Articles tagged Grand Prix Drivers' Association

Page 38 of March 2002 archive issue thumbnail Page 38, March 2002

The nine that got away

Graham Hill drove an electric mix of machinery in a Le Mans career that spanned three decades and 10 starts. He made his debut in the 24 Hours with Lotus in 1957, but his first taste of the Circuit de la Sarthe came the previous year. The up-and-coming driver was still working as a mechanic when he was allowed to undertake a handful of laps during practice. Jabby Crombac had smoothed the way for...

Page 30 of June 1975 archive issue thumbnail Page 30, June 1975

Continental Notes

The Circuit National of Francorchamps "TO RETURN to Francorchamps is always exciting. You find a unique ambiance that only a circuit running through natural surroundings can supply." Those are not my words. They were written by a Belgian journalist before the recent sports car race on the Belgian circuit in the Ardennes. Certain members of the Grand Prix Drivers' Association and the Formula One...

Page 12 of July 1964 archive issue thumbnail Page 12, July 1964

Reflections on the Dutch G.P.

When Jim Clark does one of his demonstrations of the perfect Grand Prix driver at work, as he did at Zandvoort, there are people who do not enjoy watching and consider it monotonous or dull, even though he may be setting up new lap records and race records. Now I enjoy a wheel-to-wheel dice as well as anyone, and during those two classic races at Reims, in 1953 and 1961, I was standing on the...

Page 12 of June 1995 archive issue thumbnail Page 12, June 1995

'Someone killed the king'

It was the weekend when Formula One had to come to terms with its grief in public: Imola, one year on. Officials had taken the precaution of removing the shattered remains of Ayrton Senna's Williams, still yet to divulge its secrets, to safer storage. Superficially, most of the scars resulting from last year's carnage were gone. Mentally, though, they remained. "You don't see the old Imola any...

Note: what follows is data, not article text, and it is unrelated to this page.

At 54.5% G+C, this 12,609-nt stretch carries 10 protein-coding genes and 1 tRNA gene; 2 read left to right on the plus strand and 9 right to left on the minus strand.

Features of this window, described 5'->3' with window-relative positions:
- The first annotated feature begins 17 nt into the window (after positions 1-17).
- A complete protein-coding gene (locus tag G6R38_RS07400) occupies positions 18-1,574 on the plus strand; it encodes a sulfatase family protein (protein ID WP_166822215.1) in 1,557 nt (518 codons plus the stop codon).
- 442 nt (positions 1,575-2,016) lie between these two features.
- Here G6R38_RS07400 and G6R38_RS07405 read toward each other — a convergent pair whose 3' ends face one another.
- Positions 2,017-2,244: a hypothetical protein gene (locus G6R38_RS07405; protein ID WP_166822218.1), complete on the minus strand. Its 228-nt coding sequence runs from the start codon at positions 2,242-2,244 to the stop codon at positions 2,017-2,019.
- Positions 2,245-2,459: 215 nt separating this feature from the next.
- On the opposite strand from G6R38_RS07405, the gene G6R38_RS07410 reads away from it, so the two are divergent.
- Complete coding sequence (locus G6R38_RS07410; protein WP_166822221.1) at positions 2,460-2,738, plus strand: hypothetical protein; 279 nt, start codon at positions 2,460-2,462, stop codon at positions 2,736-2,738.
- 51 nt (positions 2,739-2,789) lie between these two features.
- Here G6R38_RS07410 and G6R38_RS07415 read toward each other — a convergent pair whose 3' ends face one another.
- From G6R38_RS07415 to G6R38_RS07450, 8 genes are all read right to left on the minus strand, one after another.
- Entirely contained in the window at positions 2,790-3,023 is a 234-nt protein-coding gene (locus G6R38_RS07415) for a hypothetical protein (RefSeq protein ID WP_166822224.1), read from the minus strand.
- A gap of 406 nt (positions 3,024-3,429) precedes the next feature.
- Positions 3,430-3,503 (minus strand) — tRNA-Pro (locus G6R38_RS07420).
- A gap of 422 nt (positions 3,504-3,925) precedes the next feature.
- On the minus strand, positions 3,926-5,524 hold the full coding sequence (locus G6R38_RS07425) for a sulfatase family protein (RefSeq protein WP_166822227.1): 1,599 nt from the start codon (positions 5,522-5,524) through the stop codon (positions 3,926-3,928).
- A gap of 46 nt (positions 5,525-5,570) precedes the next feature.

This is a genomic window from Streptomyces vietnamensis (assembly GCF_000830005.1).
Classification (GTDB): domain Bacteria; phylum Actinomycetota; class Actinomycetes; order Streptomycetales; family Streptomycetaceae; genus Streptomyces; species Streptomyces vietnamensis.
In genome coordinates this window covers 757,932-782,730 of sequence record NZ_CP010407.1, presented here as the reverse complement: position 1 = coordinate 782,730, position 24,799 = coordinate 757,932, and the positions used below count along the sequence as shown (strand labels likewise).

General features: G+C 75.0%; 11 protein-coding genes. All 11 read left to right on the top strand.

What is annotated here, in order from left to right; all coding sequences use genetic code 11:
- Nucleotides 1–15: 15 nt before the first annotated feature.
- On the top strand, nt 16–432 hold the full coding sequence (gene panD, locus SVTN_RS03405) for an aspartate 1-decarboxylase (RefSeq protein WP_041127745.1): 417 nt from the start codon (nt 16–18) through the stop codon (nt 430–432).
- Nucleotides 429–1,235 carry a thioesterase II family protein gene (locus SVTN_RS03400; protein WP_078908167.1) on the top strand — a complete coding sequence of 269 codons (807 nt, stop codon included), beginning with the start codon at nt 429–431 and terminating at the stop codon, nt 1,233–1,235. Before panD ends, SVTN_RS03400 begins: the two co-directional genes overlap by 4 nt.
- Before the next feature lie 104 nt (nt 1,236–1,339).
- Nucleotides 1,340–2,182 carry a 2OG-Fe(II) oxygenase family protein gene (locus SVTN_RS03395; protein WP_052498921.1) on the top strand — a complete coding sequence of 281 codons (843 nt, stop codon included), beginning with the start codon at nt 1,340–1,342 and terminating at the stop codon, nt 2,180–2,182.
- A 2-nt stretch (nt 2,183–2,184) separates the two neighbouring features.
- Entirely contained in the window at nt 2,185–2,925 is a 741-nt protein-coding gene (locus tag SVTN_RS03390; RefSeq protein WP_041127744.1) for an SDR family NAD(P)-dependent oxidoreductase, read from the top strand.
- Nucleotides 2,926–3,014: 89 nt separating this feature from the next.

Page 96 of September 2007 archive issue thumbnail Page 96, September 2007

Crash & learn

When creating a modern F1 car, designers major as much on safety as speed. Robert Kubica is one who’s thankful they do... By Rob Widdows Grand prix racing will never be utterly safe. But the fact that more people die falling from horses than they do in racing cars is in part an indication of the major improvements that we have seen in racing car construction over the last three decades. When...

Page 19 of August 1970 archive issue thumbnail Page 19, August 1970

Matters of Moment

• The New Minister The recently-convincingly-elected Conservative Government has appointed Mr. John Peyton, who motors in a BMC Mini and a Rover 3500 V8, as Minister of Transport. We have requested a personal interview with Mr. Peyton which he has been unable to grant, because he is too busy improving British transport. We cannot believe that he is unaware of the good the Press can do his image...

Page 70 of March 1980 archive issue thumbnail Page 70, March 1980

The Brazilian Grand Prix

Arnoux's first victory  Sao Paulo, January 27th Few of those who were critical of the decision to hold this year's Brazilian Grand Prix there would deny that Sao Paulo's superb 4.946 mile Interlagos circuit is one of the very best in the world. It winds its way through some fairly mundane surroundings in the Sao Paulo suburbs, but it is a most exacting facility which challenges driving skill...

Page 44 of December 2004 archive issue thumbnail Page 44, December 2004

The diary of disaster

January 14 Benetton poaches Dutchman Jos Verstappen for its test driver just as McLaren is poised to sign him to a multi-year deal  January 21 JJ Lehto crashes at Silverstone in his first Benetton test and sustains damaged vertebrae. He will miss the first two GPs February 24 FIA President Max Mosley (right) warns of 'draconian penalties' for any team contravening the ban on traction control...

Page 49 of April 2000 archive issue thumbnail Page 49, April 2000

Thackwell: hit or myth?

Mike Thackwell is often held up as the classic example of the driver who got too much too soon. At 16 (illegally young, but he'd lied about his age) he was winning Formula Ford races in Britain. In 1979, the following year, he was a shining talent in Formula Three, although he had to rely on a loan from Alan Jones to see him through the season. For 1980 he graduated to F2, then to F1. His Grand...

Page 12 of July 1994 archive issue thumbnail Page 12, July 1994

A timely triumph

When Michael Schumacher's Benetton stuck in fifth gear, Damon Hill was there to scoop the spoils for an intensely relieved Williams team. There were many, it must be said, whose scepticism got the better of them after the Spanish GP. Could Michael Schumacher really have done the last two-thirds of the race in only fifth gear, including a pit stop? You can try to calculate what percentage there...

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